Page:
Lawmakers on Sunday sharply differed over how the United States should respond to the latest round of violence in Egypt that left hundreds of civilians dead and thousands injured during last week's crackdown by a ruling military that is still being aided by the U.S.

Sen. John McCain, R-Ariz., a leading voice in Congress on foreign affairs, called on the Obama administration to cut off $1.3 billion in annual aid to Egypt, saying the administration's reluctance to do so has weakened U.S. credibility there.

"For us to sit by and watch this happen is a violation of everything that we stood for," said McCain, said on CNN's "State of the Union." "When we threaten something... and then not do it, then you lose your credibility and your influence."

Other lawmakers, however, insisted that continuing aid to Egypt gives the United States greater leverage to bargain with the ruling government on issues like the Suez Canal while also protecting the interests of Israel. Several proposed a compromise in which the aid would continue, but incrementally and only if the Egyptians met stiff demands.

President Obama last week cancelled a planned military exercise with Egyptian forces as violence there escalated between the military and protesting supporters of President Mohammed Morsi, who the military ousted from office. Obama hinted that aid could be cut off if conditions don't improve, but took no immediate steps to do so.

Critics of Obama's approach argue that the ouster of Morsi amounted to a military coup, which under U.S. law would require an immediate halt to all financial aid.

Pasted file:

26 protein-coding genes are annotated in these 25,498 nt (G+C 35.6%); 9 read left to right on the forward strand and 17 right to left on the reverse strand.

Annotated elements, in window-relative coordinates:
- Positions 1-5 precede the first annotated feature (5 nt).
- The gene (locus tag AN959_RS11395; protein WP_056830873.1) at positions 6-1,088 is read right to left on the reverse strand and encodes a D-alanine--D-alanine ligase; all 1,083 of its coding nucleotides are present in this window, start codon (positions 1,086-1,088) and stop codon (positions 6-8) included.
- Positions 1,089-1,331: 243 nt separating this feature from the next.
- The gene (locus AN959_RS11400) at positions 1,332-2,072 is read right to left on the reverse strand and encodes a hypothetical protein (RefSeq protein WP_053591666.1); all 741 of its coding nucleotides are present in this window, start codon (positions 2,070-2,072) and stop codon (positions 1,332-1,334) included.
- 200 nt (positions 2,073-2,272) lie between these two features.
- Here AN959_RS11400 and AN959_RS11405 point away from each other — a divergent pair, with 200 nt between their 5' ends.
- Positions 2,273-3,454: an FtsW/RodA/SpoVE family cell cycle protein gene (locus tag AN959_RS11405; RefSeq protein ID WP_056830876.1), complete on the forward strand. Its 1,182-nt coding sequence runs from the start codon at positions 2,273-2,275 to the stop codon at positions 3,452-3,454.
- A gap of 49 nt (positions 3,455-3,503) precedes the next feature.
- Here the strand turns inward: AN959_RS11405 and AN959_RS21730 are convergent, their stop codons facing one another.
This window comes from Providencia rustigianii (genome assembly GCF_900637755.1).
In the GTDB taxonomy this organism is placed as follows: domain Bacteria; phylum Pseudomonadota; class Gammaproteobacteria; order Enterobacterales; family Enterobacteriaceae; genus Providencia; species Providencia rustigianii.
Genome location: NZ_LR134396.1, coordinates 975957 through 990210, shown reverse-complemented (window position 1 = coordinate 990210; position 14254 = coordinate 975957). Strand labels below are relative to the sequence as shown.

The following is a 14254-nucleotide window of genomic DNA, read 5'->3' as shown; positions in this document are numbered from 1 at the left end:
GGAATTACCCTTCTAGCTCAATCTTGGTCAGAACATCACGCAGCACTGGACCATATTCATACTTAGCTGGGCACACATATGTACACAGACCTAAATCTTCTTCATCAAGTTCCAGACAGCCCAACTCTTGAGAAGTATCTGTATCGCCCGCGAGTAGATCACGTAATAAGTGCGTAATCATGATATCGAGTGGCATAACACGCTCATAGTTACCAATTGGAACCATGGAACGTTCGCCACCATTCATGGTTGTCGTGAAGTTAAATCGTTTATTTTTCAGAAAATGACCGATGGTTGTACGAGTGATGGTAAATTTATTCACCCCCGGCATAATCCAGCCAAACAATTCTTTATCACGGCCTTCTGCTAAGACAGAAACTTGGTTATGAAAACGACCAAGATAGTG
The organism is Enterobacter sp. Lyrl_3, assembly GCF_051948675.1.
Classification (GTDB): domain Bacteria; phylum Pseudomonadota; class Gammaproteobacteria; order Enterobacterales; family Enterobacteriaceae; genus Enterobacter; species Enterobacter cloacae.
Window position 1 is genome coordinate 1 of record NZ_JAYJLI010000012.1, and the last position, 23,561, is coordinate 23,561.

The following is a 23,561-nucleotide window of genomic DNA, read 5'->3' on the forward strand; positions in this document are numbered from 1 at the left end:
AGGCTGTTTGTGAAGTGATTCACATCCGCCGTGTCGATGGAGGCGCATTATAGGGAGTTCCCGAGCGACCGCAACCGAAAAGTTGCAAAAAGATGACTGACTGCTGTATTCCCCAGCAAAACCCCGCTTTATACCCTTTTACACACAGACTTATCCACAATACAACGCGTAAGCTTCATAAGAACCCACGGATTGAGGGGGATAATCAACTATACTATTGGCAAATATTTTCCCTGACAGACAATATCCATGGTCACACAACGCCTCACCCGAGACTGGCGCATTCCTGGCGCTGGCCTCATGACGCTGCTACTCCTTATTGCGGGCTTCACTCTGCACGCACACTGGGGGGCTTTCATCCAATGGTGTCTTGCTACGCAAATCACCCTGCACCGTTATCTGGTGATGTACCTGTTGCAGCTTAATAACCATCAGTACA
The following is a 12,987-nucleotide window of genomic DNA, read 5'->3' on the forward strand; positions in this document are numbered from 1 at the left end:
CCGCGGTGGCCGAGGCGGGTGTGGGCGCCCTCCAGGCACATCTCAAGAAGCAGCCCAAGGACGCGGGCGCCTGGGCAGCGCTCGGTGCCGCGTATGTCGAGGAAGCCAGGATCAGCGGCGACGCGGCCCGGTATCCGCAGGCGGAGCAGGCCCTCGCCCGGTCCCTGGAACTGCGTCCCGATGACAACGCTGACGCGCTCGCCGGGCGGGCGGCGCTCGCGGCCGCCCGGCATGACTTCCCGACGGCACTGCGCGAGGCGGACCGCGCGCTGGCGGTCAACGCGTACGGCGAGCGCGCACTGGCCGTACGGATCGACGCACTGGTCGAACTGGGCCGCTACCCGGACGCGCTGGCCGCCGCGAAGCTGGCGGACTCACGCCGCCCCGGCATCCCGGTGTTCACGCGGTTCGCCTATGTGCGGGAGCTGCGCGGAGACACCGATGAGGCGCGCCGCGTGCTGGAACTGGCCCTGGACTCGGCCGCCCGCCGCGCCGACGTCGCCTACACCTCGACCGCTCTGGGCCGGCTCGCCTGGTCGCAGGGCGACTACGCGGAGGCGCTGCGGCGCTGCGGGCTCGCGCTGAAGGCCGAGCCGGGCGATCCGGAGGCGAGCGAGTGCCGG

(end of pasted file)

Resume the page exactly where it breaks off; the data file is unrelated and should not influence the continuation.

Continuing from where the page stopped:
"When they see American tanks on the streets, shooting at people and running over people, do you think that buys us any friendship with the Egyptian people?" Sen. Rand Paul said on Fox News Sunday. "It has to end. It's counter-productive and it shows nothing but American weakness to continue it."

But the administration refuses to classify the military takeover as a coup so that aid can continue to flow, which Sen. Kelly Ayotte, R- N.H., said signals to the military "that whatever they do we will continue our aid."

"I don't see how we can give them aid in light of what has happened," Ayotte said Sunday on NBC's "Meet the Press."

Lawmakers from both parties on Sunday broached a potential compromise, saying the aid could continue to flow into Egypt but only incrementally and with stiff restrictions attached that would help move Egypt toward peace and democracy. Congress will debate future aid to Egypt during budget negotiations next month.

"I think aid will continue to flow after we have this debate this fall," Sen. Bob Corker, the top Republican on the Senate Foreign Relations Committee, said on ABC's "This Week." But "we need to tier it."

"I hope we will continue to have an aid relationship with Egypt," Corker, R-Tenn., said. "I don't want to cut off our relations. I do expect we will have aid forthcoming in a way that really directly focuses on our national interests."

Rep. Pete King, the Republican chairman of the Homeland Security Committee, also supports imposing restrictions on the aid rather than eliminating it.

"I'd be reluctant to cut off aid," King, R-N.Y., said on Fox News Sunday. "We should use it as a bargaining wedge."

The one area of agreement between the lawmakers is that the violence in Egypt must stop.

Sen. Lindsey Graham, R-S.C., who visited Egypt with McCain, called last week's violence "a massacre" that would further destabilize Egypt. That could lead The Muslim Brotherhood, which is fighting the Egyptian forces, to go underground and with help from al Qaeda form an armed insurgency against the Egyptian government.

"We'll have a failed state in Egypt, and we'll have to suspend our aid because we can't support the reaction of the military," Graham said on CBS's "Face the Nation." "That means gas prices go up for us, and the Suez Canal gets compromised and Egypt becomes a staging area for terrorist acts against Israel. This is an absolute disaster in the making."